One thing is absolutely certain. If you do nothing you will get nothing!

Good Networking!
Dave Clarke

Sorting out the Chaos

I was talking to an NRG member, Phil Cheesman, the other day. Phil was observing that he saw many business people leading fairly chaotic business lives.

They never seem to have time to sit back and think strategically about where the're going and how the're going to get there, let alone do anything substantial about it. Instead, they end up conducting a daily series of fire-fighting actions which leads to inefficiency, frustration and stress. In the worst-cases, the stress can manifest itself in tiredness, grumpiness, depression and deteriorating personal relationships.

He calls this the "chaotic business syndrome". Typical indicators are:

  • there are too many things you could/should be doing
  • you can't see the wood for the trees
  • you find it difficult to prioritise tasks effectively
  • you are "running hard to stay still"
  • you become forgetful and make mistakes
  • you're too busy to grow the business

If that sounds like you, you should consider early actions to escape from the spiral before it's too late.

The trouble is, when there are more things you could be doing than there are hours in the day to do them, how do you choose which tasks to do and which to drop or delegate when they all look equally important or can only be done by you? Well the obvious answer is to identify the really important tasks that have to be done by you and then focus on doing them. OK, so how do you do that?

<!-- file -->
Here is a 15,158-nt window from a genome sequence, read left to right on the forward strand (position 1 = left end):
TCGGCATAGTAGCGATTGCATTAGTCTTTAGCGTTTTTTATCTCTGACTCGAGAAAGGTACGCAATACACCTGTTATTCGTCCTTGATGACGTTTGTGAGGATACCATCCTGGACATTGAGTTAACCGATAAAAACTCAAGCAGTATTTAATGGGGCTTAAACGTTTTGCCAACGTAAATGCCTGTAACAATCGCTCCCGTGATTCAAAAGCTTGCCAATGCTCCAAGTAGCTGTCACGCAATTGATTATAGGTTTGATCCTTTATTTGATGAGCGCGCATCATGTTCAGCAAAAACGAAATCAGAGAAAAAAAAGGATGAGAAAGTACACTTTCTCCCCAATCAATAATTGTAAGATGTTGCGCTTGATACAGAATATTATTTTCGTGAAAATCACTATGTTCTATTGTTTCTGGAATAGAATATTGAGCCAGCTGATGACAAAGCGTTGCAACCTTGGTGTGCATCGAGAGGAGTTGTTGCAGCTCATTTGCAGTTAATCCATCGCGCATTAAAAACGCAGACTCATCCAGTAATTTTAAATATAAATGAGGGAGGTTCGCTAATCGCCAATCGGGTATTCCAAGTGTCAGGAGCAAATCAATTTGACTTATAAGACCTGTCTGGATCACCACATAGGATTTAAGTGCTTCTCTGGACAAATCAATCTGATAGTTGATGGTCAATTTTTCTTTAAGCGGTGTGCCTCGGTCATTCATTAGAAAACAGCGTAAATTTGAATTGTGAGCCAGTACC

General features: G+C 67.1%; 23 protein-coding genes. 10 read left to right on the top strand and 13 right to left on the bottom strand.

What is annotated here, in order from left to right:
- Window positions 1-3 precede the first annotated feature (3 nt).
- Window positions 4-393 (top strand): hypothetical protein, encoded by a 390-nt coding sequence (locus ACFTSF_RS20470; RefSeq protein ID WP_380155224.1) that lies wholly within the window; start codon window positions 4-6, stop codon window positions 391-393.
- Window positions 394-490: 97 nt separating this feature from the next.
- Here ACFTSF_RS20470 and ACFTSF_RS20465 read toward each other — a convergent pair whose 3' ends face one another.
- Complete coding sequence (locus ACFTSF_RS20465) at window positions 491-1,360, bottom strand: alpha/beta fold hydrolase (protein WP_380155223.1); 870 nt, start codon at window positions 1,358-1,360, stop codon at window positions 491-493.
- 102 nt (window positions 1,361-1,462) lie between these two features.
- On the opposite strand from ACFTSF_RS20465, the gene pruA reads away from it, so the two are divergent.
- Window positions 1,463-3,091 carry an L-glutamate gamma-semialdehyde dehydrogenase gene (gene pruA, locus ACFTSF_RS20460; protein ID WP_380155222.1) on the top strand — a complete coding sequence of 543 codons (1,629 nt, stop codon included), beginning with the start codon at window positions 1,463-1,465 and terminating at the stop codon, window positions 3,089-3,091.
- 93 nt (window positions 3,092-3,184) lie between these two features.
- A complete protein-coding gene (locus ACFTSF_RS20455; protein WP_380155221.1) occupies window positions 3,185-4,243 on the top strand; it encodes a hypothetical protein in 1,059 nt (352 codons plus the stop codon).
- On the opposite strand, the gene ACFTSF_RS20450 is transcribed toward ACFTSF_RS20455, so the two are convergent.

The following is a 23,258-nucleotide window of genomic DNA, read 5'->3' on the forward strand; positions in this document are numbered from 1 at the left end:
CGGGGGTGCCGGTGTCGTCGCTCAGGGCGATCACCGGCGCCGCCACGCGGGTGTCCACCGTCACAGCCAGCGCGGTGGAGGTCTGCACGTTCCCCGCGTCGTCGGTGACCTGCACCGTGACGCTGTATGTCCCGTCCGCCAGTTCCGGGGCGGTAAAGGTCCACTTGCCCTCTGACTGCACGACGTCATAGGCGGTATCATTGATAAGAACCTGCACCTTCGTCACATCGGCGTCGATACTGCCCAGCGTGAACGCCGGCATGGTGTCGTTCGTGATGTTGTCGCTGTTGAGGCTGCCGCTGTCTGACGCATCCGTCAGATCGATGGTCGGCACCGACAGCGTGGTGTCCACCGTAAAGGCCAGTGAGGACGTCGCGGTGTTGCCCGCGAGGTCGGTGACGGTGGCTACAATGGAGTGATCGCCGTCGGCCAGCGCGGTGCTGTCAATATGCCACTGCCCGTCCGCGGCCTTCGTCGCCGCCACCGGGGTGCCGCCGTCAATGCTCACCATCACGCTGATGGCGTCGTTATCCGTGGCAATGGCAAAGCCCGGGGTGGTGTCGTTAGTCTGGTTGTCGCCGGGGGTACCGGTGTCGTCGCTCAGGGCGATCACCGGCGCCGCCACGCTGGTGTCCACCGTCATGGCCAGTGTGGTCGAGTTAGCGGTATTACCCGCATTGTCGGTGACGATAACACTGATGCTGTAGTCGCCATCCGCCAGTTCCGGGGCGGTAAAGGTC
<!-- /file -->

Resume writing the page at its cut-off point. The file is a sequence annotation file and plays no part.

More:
Phil describes what can be done in his article Sorting out the Chaos. The process is called strategic management.

Good Networking!
Martin Davies

Is there a right time to leave a networking group?

This post was inspired when I was asked recently for a quote for a new book from Andy Lopata on when to leave a networking group.

There are times when you move on in business and different networking groups become more appropriate. If you are networking as part of an overall plan then you will be able to work out when to move on. My experience is that more people leave for the wrong reasons than the right reasons. Many people leave groups because they never really worked out why they should be there in the first place!

Then there are the people who do it for a year and stop because they think it isn’t working. The great shame is that they are usually at the point where their investment is about to reap rewards. They have become known, liked, rated and trusted. Instead of strengthening the relationships they have built they move on to start the whole process again with new people.

Most weeks I will be at an event and someone will ask where X or Y is because they have something for them. If I say they have left the group they almost always ask for a recommendation to somebody else even if I offer to pass their message on.

Good Networking!
Dave Clarke

Be careful not to leave too early